Hey Cali: how’s that unbridled Progressivism working out for ya?

April 11th, 2011

VDH runs it down:

We calibrate California’s decline by its myriad of paradoxes. The nation’s highest bundle of gas, sales, and income taxes cannot close the nation’s largest annual deficit at $25 billion. Test scores are at the country’s near bottom; teachers’ salaries at the very top. Scores of the affluent are leaving each week; scores of the indigent are arriving. The nation’s most richly endowed state is also the most regulated; the most liberal of our residents are also the most ready to practice apartheid in their Bel Air or Palo Alto enclaves.

We now see highway patrolmen and city police, in the manner of South American law enforcement, out in force. Everywhere they are monitoring, watching, ticketing — no warnings, no margins of error — desperate to earn traffic fines that might feed the state that feeds them. I could go on. But you get the picture that we are living on the fumes of a rich state that our forefathers brilliantly exploited, and now there is not much energy left in the fading exhaust to keep us going.

I see California in terms now of the razor’s edge with disaster not far in either direction.

So, to answer my own title question: exactly as anybody but a Progressivist would expect; exactly as it always has, always will, and must.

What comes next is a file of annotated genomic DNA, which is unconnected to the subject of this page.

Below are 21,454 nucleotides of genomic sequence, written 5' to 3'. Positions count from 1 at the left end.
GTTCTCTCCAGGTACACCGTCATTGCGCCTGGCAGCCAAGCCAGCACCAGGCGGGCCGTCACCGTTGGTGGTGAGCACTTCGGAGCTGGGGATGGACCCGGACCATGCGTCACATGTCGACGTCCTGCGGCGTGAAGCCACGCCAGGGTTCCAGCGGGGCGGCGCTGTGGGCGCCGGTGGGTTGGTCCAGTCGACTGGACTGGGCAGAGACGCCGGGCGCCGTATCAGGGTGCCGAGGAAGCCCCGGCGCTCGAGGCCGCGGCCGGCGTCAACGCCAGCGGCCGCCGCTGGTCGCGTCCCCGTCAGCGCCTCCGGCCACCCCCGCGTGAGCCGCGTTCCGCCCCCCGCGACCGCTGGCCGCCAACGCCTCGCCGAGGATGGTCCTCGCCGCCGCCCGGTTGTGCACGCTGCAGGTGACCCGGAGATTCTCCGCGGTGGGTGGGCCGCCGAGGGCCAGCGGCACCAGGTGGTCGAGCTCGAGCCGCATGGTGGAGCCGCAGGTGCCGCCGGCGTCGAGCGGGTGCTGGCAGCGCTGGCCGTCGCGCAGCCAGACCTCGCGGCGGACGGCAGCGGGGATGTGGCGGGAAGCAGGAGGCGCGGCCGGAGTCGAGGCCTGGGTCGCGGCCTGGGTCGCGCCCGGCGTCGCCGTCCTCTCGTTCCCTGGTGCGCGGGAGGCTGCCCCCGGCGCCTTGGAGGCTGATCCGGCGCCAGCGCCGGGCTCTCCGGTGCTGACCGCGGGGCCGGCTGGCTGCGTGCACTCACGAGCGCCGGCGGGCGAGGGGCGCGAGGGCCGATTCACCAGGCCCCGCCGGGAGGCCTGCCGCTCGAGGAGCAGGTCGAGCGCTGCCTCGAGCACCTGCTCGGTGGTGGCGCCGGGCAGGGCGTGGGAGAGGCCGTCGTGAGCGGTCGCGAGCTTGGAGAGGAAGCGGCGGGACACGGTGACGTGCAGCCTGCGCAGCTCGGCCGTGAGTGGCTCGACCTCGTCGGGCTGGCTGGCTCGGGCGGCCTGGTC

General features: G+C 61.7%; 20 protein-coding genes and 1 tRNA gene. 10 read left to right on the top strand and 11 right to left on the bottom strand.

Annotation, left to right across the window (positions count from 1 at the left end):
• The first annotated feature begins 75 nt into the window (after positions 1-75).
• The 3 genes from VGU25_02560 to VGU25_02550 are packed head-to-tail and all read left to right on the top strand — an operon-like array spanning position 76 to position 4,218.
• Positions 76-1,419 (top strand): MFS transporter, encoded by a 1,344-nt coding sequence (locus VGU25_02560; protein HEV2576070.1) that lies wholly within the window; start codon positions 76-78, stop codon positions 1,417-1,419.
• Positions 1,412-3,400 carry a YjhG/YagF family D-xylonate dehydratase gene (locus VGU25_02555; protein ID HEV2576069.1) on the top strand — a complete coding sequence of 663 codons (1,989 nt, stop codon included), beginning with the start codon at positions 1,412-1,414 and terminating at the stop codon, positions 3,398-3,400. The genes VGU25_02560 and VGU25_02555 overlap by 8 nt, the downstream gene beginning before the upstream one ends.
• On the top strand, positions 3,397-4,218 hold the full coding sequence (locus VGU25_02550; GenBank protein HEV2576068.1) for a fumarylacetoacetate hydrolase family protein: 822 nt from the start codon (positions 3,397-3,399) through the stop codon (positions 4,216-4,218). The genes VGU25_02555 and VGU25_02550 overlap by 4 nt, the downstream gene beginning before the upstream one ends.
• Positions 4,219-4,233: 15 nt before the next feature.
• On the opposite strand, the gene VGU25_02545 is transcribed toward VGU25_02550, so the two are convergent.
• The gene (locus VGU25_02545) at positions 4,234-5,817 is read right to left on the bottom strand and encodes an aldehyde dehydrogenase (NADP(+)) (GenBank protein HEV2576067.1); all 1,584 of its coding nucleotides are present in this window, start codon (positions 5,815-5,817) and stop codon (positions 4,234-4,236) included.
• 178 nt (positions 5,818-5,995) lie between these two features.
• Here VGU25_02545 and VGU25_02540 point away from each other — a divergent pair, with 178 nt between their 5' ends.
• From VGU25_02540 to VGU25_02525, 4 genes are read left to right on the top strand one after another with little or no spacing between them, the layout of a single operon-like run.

I’m in the middle of reading Pournelle, Niven, and Flynn’s Fallen Angels (thank heaven for free e-books!), which…well, I’ll let the Wikipedia entry clue you in:

The novel takes aim at several targets of ridicule: Senator William Proxmire, radical environmentalists and mystics, such as one character who believes that one cannot freeze to death in the snow because ice is a crystal and “crystals are healing.” It also mocks ignorance in journalism, which greatly helps the main characters (for example, one “expert” cited in a news article believes that the astronauts must have superhuman strength, based on a photograph of a weightless astronaut easily handling heavy construction equipment) and the non-reality based community in general.

It paints a pretty good picture, with humor and irony, of the future Progressivists have in store for us: a future of scarcity, deprivation, want, and tyranny. It provides a pretty good coda to Hanson’s writing on the unfolding catastrophe in California.

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